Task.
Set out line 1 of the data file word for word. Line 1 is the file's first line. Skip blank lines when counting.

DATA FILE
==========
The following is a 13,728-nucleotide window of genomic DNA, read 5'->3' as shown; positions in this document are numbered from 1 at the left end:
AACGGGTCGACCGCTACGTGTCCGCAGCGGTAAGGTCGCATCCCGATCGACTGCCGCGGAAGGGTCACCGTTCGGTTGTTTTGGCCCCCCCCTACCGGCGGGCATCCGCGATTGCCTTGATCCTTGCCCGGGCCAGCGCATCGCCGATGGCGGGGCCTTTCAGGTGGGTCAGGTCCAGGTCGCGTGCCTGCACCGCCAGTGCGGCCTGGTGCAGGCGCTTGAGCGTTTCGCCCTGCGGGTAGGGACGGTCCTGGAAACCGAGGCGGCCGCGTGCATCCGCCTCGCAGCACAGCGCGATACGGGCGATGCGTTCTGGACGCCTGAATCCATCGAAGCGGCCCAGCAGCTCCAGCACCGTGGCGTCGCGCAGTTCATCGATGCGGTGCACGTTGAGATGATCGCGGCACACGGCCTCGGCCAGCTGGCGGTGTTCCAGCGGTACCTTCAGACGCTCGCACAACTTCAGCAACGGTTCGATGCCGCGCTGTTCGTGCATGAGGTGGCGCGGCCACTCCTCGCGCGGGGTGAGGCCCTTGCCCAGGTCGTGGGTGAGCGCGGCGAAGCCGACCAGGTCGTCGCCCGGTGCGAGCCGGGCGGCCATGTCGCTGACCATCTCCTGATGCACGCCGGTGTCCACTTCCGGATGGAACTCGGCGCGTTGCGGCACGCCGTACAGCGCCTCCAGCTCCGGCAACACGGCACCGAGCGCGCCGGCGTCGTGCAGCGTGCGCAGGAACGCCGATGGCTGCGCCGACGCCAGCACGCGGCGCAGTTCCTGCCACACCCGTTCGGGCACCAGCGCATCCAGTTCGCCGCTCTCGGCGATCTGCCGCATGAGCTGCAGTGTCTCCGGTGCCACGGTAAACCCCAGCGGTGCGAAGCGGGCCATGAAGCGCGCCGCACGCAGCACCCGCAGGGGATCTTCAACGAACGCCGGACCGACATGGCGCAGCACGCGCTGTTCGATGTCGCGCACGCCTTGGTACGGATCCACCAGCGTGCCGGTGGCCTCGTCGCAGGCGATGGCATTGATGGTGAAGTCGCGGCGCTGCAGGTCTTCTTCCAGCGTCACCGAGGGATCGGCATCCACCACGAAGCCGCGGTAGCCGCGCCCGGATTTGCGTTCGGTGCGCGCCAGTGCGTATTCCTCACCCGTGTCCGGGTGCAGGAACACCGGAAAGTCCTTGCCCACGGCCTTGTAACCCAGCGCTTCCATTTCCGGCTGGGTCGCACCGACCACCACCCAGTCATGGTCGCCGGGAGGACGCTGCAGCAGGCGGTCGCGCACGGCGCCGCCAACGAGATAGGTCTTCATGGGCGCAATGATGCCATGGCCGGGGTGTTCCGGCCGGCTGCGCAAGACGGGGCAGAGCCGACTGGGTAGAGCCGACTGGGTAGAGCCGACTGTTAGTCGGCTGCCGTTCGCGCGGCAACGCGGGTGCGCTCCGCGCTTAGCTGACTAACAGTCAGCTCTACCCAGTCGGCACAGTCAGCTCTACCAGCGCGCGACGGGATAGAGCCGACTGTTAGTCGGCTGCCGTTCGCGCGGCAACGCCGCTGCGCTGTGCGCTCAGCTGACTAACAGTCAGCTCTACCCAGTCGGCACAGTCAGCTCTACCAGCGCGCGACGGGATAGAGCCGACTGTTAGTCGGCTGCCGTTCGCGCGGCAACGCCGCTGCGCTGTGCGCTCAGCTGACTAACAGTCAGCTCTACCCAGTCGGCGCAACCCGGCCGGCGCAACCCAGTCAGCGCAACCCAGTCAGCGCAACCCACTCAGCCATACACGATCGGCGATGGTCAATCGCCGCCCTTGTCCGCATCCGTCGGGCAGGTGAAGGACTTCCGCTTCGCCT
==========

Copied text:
The following is a 13,728-nucleotide window of genomic DNA, read 5'->3' as shown; positions in this document are numbered from 1 at the left end: